Republican Denver Riggleman, the previous 5th District representative who Good defeated in a 2020 primary, contends that Good listened to the wrong people when preparing for battle on the House floor.

“He said he had hundreds of people telling him that he shouldn’t vote for Kevin McCarthy,” Riggleman told The Daily Progress. “Well, I don’t know if his math is that good because there’s about 750,000 people in the 5th District.”

Riggleman, who lives in Nelson County, said Good should have listened to the general public or at least to more typical Republicans.

“He’s a puppet for the local committees and the local committee chairs,” says Riggleman. “He’s just trying to appease a very small subset of the 5th District.”

Exactly what private concessions may have been made to Good and others in the Freedom Caucus to make them budge is not yet known, but there’s concern they include a provision to allow just one member of the GOP to call for a vote to remove the speaker. Another private deal would place additional Freedom Caucus members on the so-called traffic cop of Congress, the House Rules Committee.

Such private deals led Riggleman to brand McCarthy a SINO, or “Speaker In Name Only.”

“Crazy has more energy than sanity,” Riggleman tweeted amid the speakership battle.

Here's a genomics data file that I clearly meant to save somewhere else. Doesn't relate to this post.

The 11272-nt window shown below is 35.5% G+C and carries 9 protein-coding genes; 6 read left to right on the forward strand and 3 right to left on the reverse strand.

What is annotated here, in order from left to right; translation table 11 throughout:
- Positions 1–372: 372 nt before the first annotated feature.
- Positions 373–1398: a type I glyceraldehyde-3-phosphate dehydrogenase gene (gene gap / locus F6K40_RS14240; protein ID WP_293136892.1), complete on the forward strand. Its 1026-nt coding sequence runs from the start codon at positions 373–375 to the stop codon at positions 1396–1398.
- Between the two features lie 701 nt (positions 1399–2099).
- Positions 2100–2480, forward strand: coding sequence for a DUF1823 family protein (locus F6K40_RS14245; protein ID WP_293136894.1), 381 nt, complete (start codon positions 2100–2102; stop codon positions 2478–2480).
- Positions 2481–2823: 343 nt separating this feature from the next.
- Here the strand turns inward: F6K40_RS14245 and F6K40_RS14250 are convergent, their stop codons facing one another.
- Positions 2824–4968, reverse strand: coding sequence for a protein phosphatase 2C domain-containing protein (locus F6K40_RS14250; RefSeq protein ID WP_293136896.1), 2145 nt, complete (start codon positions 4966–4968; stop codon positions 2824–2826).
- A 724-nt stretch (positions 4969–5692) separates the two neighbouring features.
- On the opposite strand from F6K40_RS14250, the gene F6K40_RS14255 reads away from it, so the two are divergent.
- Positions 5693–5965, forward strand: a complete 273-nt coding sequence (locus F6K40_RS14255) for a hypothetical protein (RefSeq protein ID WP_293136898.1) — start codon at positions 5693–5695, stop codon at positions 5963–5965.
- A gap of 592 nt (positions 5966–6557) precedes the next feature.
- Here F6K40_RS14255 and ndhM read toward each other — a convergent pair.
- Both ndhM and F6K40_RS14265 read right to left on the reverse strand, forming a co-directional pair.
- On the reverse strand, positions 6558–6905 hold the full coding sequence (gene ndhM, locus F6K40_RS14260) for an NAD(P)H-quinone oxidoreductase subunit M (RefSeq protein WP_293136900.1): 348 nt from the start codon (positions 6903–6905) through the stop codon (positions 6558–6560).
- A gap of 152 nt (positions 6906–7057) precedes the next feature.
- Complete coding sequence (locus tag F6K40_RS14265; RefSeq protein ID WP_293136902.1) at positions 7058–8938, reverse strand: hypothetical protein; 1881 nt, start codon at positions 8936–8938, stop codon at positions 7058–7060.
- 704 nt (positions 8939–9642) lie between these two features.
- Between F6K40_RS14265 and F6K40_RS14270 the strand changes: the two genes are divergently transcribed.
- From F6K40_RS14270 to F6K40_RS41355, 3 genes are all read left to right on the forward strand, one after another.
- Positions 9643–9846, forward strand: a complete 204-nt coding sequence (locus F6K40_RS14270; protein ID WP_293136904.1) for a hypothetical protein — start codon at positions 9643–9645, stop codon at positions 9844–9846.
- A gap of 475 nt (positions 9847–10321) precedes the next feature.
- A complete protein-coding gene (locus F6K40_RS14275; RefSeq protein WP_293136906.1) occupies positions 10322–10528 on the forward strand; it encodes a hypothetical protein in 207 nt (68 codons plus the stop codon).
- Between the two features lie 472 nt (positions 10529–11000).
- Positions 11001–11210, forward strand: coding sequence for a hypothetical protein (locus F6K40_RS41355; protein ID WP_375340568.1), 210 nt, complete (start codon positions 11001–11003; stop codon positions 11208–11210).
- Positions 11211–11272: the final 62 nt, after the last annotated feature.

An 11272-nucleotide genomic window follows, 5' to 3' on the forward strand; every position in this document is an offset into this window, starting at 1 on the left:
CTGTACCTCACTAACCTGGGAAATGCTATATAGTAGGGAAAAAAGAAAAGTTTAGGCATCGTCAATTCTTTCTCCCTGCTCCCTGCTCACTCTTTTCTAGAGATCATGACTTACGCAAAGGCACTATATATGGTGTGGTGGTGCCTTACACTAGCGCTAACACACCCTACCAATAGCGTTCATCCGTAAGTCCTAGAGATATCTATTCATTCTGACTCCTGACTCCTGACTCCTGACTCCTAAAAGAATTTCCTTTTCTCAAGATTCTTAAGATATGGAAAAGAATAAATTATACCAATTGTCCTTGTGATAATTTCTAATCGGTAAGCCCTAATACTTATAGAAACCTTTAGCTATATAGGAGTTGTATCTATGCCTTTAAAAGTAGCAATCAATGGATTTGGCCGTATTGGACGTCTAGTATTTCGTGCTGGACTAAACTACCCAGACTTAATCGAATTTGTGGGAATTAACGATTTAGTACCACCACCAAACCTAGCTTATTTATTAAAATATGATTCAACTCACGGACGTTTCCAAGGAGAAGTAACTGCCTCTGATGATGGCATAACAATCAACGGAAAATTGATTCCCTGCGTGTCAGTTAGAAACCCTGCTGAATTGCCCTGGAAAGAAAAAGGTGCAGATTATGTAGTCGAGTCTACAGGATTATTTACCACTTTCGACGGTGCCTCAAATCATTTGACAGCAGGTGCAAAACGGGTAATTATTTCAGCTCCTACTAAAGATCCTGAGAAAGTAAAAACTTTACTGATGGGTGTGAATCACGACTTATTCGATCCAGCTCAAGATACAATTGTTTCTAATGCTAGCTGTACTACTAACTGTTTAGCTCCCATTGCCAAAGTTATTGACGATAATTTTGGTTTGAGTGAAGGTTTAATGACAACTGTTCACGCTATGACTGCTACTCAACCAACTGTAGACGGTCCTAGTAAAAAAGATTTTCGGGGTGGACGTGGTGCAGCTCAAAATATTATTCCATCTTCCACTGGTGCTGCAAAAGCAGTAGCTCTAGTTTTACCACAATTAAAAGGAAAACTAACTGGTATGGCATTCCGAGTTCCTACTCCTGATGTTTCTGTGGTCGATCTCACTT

Veteran pundit Larry Sabato of the University of Virginia’s Center for Politics said he isn’t sure if Good emerged weaker or stronger from the fight over McCarthy’s speakership.

“Did Good paint a big target on his back by being so vociferously opposed to the new speaker?” asked Sabato. “Or is he protected because McCarthy only has a five-vote margin and the speaker needs every vote on the floor?”

Sabato’s venerated crystal ball seems somewhat cloudy.

“My guess is McCarthy won’t go out of his way to provide the 5th District with anything special, but at least for this term he can’t afford to piss off anybody in his party,” Sabato said.

Karen Combs, the chair of the Albemarle County Democrats, is skipping predictions entirely.

“I have no comment on that circus,” Combs told The Daily Progress. “We are focusing on the races in 2023.”